DOUGLAS — The Douglas Elks Lodge on 10th Street has done its best to make the best of a tough situation in 2020.

According to Buddy Willams, the past exalted ruler for the Douglas Elks, after starting the fiscal year on April 1, the entire state of Arizona was essentially shut down for the month. When operations resumed in May, the small core of officers and members from the local lodge came back to open the lodge on 10th Street and begin their charitable planning.

“With new guidelines and restrictions to operate by, and the threat of an immediate closing without notice, the Elks started to work on its fundraising efforts for the Arizona Elks Major Projects, which mostly benefits the Steele Children’s Research Center in Tucson,” Williams said. “Asking the lodges to raise at least $10 per member, the Douglas Elks almost hit $40 per member. Most of the funds came from the sale of tickets for a quad and trailer that the major projects raffle every year.”

Williams stated the local lodge closed twice, each time for two weeks during the pandemic, both self-imposed and each time with negative results.

“But with two months lost to COVID related closing, the Elks’ attention turned to the winter fundraising events,” Williams said. “Without any new guidelines for shopping sprees and food basket delivery, funds were raised for both events through a successful golf tournament and donations from members. Waiting for instructions was next.”

Williams noted the annual Douglas Elks Clothe-a-Child Shopping Spree was adjusted due to social distancing and Elks members instead shopped without the children.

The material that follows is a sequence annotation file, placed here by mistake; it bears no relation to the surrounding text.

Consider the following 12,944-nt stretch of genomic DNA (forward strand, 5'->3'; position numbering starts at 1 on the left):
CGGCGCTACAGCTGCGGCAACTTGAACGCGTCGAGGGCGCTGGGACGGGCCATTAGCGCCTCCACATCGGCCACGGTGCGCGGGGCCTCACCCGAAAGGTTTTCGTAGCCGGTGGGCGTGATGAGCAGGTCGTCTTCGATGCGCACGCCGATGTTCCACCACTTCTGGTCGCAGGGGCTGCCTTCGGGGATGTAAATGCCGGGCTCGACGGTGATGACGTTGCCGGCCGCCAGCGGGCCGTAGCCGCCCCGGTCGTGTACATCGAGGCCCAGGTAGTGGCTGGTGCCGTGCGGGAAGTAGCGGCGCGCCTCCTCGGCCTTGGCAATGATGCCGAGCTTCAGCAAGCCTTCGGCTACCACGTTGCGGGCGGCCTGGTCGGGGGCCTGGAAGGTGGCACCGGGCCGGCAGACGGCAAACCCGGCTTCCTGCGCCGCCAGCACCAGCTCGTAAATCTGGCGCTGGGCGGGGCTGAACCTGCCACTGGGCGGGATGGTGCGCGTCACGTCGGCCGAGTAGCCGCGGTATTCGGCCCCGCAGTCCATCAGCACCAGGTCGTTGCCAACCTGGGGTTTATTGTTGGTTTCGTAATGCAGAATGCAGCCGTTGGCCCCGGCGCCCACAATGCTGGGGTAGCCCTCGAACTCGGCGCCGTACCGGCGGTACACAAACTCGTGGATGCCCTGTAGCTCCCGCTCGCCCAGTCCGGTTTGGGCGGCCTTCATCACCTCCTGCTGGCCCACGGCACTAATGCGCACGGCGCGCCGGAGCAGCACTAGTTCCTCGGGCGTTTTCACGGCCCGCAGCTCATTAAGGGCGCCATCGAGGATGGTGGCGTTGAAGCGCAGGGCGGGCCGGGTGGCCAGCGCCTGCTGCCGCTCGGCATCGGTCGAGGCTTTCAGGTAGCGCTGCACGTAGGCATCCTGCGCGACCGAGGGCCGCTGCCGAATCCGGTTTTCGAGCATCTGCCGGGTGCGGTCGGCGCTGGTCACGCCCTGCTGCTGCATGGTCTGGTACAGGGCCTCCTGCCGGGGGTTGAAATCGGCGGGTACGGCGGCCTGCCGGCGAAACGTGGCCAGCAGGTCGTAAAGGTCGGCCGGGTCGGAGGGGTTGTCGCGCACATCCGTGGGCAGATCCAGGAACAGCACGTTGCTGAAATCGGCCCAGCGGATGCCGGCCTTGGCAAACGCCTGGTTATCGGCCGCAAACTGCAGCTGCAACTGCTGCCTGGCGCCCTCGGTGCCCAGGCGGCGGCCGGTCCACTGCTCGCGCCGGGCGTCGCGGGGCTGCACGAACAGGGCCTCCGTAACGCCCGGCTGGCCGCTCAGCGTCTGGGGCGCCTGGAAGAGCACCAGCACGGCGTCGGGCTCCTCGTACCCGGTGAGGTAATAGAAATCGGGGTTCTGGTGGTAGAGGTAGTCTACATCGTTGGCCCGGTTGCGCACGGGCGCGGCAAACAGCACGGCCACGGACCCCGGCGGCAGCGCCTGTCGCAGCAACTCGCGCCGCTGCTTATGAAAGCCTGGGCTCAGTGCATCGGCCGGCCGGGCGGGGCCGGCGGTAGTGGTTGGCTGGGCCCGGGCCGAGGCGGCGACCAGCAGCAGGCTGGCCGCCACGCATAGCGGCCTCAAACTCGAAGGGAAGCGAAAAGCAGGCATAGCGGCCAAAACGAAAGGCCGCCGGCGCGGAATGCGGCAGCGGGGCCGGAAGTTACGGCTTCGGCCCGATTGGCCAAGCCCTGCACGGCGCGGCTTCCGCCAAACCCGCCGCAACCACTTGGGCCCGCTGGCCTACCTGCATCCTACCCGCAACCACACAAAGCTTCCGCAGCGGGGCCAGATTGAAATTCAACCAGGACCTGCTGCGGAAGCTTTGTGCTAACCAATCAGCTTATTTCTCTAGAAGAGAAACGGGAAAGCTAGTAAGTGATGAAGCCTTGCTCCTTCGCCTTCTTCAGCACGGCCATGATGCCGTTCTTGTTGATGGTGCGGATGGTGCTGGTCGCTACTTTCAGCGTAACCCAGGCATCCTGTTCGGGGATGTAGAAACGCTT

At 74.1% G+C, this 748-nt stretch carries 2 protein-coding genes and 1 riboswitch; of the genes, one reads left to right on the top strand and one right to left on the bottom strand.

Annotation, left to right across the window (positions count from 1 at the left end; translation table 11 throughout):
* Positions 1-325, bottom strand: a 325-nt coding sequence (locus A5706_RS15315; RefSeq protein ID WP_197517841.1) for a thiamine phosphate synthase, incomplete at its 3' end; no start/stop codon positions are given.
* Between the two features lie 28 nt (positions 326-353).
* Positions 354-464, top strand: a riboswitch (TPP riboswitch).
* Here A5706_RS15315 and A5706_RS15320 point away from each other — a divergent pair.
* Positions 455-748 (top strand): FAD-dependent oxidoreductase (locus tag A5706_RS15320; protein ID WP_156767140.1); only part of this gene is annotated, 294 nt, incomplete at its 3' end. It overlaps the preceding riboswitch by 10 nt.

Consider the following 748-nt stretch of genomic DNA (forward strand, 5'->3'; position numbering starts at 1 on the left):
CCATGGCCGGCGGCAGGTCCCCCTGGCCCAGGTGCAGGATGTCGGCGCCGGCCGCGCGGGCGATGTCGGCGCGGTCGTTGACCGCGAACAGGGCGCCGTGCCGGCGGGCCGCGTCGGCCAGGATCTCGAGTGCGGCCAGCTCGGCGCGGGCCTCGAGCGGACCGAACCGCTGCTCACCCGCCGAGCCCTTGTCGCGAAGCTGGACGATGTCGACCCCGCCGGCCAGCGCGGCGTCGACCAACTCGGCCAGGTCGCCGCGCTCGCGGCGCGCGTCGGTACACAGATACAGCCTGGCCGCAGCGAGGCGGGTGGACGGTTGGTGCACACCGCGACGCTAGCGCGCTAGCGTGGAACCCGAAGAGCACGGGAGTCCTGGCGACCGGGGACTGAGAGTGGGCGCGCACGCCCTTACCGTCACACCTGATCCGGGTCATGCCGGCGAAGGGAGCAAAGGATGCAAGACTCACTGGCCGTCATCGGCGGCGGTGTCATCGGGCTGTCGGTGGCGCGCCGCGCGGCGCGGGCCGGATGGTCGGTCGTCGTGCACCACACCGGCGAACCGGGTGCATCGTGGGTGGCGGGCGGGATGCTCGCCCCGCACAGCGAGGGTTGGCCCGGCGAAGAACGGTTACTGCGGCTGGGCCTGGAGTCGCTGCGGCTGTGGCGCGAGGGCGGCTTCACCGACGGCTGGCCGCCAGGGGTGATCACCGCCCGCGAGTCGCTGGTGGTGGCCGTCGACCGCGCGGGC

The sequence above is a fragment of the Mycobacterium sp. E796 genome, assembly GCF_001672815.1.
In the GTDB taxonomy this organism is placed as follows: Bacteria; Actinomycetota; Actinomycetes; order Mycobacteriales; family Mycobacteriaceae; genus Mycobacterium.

“Fifteen children received $100 worth of clothes, jacket, pajamas and a toy from the masked Elks delivering to the homes,” Williams said. “The Food Basket program was trickier. Normally, up to 50 families would receive two boxes of food on Christmas Eve. With food and cash donations slowly arriving at the lodge and only a few members to help, the Elks instead gave $1,000 to St. Vincent de Paul for their daily lunch program. Then came an opportunity to help even more people.”

The Douglas Elks applied for a Spotlight Grant from the Elks National Foundation and was rewarded with $2,000, which was then presented to the Douglas Area Food Bank along with any food donations the lodge had received in the process.

“The Elks National Foundation awards more student scholarships annually than any other entity except for the U.S. government,” Williams said. “The lodge was also able to host two blood drives, the only Red Cross events held in Douglas since the start of COVID-19. In seven months, volunteers logged over 1,800 hours and raised over $12,000 in donations. Some volunteered more than they were actually able to work at their jobs.”

Bill Wendt, the current Exalted Ruler for the Douglas Elks, was only too happy to present the checks under the banner that shows the Douglas Lodge has given more than $2.5 million to the community during its 115-year existence.

After a difficult and challenging year, Wendt pointed out that the few volunteers exemplified the national motto of the Order, “Elks Care, Elks Share.”